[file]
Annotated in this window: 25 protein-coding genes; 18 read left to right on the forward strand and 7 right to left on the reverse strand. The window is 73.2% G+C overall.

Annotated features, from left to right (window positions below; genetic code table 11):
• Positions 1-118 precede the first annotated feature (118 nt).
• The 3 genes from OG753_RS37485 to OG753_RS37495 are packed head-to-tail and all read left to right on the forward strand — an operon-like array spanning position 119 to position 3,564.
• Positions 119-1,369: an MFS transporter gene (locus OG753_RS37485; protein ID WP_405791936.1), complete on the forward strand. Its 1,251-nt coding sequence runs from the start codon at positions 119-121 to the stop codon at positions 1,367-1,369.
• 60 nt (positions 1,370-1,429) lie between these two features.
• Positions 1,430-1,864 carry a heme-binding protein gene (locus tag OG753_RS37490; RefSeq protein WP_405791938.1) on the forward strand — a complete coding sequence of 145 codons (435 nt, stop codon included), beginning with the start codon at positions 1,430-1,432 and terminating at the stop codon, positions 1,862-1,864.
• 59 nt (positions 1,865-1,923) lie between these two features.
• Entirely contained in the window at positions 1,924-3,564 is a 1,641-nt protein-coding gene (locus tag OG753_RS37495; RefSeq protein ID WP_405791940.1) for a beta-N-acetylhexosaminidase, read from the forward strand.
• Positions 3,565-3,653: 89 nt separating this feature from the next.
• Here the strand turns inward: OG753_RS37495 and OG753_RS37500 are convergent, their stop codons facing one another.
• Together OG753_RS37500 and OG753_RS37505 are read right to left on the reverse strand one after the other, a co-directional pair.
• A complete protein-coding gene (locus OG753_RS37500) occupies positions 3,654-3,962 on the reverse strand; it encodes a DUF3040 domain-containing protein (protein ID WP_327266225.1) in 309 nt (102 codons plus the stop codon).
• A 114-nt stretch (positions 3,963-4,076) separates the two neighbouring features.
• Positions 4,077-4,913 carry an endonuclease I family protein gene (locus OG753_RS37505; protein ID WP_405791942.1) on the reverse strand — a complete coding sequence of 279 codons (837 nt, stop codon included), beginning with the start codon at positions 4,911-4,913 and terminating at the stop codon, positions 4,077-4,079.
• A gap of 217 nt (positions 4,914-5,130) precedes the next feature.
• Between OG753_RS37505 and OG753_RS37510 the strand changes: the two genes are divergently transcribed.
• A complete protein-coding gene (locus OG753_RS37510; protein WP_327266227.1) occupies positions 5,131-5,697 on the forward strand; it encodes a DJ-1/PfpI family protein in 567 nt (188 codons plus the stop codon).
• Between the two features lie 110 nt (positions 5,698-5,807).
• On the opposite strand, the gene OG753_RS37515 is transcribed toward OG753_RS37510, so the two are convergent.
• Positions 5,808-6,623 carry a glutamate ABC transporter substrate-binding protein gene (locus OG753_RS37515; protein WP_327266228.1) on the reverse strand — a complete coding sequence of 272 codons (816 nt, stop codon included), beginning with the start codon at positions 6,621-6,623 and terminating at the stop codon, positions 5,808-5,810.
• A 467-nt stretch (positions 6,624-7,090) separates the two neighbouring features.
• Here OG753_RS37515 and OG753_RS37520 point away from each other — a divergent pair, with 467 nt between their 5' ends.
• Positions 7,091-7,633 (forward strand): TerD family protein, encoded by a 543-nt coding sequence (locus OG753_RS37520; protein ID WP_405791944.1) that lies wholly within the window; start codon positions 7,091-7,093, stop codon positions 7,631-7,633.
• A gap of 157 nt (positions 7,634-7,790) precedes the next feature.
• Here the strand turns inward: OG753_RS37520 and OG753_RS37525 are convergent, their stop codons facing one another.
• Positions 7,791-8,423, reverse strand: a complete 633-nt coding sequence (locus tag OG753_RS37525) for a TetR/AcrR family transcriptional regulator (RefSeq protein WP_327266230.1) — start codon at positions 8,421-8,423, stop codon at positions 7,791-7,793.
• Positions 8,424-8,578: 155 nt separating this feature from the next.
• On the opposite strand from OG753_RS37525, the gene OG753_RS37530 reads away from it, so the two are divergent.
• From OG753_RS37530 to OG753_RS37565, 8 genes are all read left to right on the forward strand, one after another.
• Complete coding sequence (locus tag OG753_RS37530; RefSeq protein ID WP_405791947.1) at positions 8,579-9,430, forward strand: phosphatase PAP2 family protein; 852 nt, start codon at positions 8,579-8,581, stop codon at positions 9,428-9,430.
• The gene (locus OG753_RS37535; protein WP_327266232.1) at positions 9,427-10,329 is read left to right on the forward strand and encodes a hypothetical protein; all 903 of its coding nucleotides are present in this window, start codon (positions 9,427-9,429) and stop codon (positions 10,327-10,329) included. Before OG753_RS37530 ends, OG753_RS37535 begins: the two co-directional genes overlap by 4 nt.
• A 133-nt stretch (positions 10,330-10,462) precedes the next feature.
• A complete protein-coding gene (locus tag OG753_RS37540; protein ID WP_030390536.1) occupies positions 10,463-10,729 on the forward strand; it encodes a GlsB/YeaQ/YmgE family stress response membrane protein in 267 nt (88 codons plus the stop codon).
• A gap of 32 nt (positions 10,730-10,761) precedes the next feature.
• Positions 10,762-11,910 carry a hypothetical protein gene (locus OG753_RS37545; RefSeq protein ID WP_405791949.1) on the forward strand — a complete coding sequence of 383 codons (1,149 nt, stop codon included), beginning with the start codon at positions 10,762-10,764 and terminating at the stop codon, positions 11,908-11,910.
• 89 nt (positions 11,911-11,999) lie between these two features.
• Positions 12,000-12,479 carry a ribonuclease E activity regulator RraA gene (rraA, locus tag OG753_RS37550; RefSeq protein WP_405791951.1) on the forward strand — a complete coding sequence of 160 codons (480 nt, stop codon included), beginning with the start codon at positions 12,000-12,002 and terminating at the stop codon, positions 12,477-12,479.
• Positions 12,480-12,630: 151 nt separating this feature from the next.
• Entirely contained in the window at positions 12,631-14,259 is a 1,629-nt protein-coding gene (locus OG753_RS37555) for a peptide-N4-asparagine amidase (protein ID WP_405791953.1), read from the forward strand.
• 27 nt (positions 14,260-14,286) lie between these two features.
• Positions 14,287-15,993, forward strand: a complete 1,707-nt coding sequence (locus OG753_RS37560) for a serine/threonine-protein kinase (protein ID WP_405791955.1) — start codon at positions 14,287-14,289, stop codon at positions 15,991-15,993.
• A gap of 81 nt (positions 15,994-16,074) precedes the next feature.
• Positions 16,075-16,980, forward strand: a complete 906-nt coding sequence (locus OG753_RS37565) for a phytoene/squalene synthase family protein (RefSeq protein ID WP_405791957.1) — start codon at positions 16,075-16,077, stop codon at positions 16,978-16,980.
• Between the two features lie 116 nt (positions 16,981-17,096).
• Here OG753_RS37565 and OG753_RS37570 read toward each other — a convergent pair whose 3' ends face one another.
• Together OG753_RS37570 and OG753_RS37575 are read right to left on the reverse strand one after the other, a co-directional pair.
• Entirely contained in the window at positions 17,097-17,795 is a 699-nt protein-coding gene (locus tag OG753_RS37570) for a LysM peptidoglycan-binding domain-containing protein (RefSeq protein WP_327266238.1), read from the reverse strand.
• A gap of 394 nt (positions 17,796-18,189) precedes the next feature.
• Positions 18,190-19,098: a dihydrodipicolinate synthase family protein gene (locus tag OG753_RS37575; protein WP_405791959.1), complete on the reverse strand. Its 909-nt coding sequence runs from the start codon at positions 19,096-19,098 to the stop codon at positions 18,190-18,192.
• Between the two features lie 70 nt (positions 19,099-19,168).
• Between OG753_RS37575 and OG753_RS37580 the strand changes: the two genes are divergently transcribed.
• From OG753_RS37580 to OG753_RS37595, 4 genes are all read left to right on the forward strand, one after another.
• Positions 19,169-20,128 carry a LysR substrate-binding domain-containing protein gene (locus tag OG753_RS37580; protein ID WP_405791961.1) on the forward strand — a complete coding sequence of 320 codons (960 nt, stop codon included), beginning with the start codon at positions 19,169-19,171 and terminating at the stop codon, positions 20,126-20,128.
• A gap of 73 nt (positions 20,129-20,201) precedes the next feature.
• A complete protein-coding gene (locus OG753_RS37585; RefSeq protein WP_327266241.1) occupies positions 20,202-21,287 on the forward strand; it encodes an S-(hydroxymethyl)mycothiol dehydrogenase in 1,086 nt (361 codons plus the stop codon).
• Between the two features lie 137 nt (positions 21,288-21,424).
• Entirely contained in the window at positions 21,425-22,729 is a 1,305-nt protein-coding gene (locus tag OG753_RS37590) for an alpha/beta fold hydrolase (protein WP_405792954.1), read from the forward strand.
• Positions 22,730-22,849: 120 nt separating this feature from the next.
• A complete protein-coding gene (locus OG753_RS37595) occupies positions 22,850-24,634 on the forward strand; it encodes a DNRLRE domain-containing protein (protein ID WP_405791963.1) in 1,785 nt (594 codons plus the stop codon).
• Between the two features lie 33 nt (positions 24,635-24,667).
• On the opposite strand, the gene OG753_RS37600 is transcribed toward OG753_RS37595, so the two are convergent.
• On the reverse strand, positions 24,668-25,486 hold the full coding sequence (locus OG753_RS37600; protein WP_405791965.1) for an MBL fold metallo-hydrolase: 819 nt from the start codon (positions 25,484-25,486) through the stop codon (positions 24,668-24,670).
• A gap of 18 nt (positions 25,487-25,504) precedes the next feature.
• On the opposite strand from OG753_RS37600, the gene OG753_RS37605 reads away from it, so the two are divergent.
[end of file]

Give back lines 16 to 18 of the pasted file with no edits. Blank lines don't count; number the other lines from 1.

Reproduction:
• A gap of 217 nt (positions 4,914-5,130) precedes the next feature.
• Between OG753_RS37505 and OG753_RS37510 the strand changes: the two genes are divergently transcribed.
• A complete protein-coding gene (locus OG753_RS37510; protein WP_327266227.1) occupies positions 5,131-5,697 on the forward strand; it encodes a DJ-1/PfpI family protein in 567 nt (188 codons plus the stop codon).